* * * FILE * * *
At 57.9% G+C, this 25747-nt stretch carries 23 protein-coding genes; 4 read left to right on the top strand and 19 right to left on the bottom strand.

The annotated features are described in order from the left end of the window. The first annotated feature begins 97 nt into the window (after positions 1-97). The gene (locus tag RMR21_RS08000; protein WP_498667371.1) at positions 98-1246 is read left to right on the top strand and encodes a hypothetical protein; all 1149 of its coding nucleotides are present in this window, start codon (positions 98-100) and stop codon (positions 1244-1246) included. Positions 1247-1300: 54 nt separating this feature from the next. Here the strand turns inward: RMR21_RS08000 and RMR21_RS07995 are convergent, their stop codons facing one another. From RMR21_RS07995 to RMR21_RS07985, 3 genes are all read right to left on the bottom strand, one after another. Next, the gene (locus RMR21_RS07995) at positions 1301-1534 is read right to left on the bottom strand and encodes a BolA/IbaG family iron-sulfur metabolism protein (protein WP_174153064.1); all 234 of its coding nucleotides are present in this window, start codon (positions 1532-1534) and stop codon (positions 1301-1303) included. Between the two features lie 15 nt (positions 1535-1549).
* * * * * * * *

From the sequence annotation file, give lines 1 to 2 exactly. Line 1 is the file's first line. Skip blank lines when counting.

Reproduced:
At 57.9% G+C, this 25747-nt stretch carries 23 protein-coding genes; 4 read left to right on the top strand and 19 right to left on the bottom strand.

The annotated features are described in order from the left end of the window. The first annotated feature begins 97 nt into the window (after positions 1-97). The gene (locus tag RMR21_RS08000; protein WP_498667371.1) at positions 98-1246 is read left to right on the top strand and encodes a hypothetical protein; all 1149 of its coding nucleotides are present in this window, start codon (positions 98-100) and stop codon (positions 1244-1246) included. Positions 1247-1300: 54 nt separating this feature from the next. Here the strand turns inward: RMR21_RS08000 and RMR21_RS07995 are convergent, their stop codons facing one another. From RMR21_RS07995 to RMR21_RS07985, 3 genes are all read right to left on the bottom strand, one after another. Next, the gene (locus RMR21_RS07995) at positions 1301-1534 is read right to left on the bottom strand and encodes a BolA/IbaG family iron-sulfur metabolism protein (protein WP_174153064.1); all 234 of its coding nucleotides are present in this window, start codon (positions 1532-1534) and stop codon (positions 1301-1303) included. Between the two features lie 15 nt (positions 1535-1549).